Rising sea-level to be threat for salt marshes across U.K. by 2100, according to a study published on July 12, 2018.
This study was conducted by the researchers at the Rutgers University. If greenhouse gas emissions continue to increase, sea-level will also continue to rise and will cause threat to salt marshes across the United Kingdom. This is the first study that estimates the vulnerability of salt-marsh by using the geological record of past losses in response to sea-level change.
Salt marshes are also known as coastal wetlands. Its existence is important, as they provide vital ecosystem services. Moreover, it acts as a buffer against coastal storms for protecting the mainland and a filter for pollutants to decontaminate our fresh water. Salt marshes are important transitional habitats between the ocean and the land, and a nursery area for fish, crustacea, and insects.
Researchers found that increasing sea levels in the past led to increased waterlogging of the salt marshes in the region and killing of vegetation that protects them from erosion. This study is on the basis of data obtained from 800 salt-marsh soil cores. Robert E. Kopp, co-author of the study said, “By 2100, if we continue upon a high-emissions trajectory, essentially all British salt marshes will face a high risk of loss. Reducing emissions significantly increase the odds that salt marshes will survive.”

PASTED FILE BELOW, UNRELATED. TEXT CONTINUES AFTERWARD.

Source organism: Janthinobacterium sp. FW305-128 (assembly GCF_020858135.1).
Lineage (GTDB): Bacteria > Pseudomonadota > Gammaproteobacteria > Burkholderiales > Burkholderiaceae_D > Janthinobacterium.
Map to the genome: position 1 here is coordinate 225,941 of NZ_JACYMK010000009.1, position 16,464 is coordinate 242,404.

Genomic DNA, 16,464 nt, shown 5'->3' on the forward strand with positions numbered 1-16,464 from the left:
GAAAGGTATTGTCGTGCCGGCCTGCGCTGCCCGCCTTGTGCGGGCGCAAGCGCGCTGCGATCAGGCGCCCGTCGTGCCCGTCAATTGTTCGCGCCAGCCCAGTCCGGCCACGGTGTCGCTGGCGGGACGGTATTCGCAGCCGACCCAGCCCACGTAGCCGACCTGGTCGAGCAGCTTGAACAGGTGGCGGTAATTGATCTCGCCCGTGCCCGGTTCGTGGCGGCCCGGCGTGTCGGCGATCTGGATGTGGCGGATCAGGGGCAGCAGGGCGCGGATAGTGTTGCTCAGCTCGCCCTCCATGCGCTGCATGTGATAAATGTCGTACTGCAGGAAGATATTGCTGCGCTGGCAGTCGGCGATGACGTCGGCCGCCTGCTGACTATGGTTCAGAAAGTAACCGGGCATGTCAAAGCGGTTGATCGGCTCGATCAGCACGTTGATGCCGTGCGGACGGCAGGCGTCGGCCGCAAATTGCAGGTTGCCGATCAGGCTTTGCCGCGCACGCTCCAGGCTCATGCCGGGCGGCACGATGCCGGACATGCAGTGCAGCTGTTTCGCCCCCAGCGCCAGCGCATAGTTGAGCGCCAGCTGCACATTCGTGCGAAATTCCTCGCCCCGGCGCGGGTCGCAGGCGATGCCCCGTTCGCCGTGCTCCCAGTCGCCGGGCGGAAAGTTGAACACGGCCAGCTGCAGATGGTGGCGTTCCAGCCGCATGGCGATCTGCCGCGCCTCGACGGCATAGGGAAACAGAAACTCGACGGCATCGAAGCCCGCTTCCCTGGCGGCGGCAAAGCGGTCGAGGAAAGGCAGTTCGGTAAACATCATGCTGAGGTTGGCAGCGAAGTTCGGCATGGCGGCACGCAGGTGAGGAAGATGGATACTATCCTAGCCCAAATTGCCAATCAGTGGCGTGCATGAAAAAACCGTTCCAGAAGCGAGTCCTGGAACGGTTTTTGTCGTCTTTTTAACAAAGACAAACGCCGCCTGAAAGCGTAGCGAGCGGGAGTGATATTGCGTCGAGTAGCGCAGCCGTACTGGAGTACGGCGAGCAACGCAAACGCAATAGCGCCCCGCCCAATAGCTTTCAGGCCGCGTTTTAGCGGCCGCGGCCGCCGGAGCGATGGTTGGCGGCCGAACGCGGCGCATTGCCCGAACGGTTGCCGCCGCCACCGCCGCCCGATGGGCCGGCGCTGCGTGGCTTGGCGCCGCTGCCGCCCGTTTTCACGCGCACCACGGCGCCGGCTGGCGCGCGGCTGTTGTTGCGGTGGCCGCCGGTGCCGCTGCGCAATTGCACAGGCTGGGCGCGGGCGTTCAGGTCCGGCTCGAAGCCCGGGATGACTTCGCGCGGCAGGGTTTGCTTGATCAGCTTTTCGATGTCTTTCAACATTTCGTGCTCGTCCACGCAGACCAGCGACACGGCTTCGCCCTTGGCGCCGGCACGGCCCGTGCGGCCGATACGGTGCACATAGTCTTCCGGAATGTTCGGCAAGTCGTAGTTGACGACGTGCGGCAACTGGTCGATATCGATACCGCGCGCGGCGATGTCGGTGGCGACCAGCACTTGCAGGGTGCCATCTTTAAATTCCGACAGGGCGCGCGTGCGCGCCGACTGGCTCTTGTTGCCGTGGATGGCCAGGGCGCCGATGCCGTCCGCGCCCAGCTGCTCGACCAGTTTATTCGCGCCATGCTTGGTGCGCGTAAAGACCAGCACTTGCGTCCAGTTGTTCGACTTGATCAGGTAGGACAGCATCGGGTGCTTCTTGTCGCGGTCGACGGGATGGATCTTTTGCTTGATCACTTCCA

Although this study looks at U.K. salt marshes, the counterpart in tropical environments are mangroves, which are as vulnerable to sea-level rise as salt marshes. Currently, researchers are gathering data regarding for addressing the future vulnerability of mangroves to rising sea-level.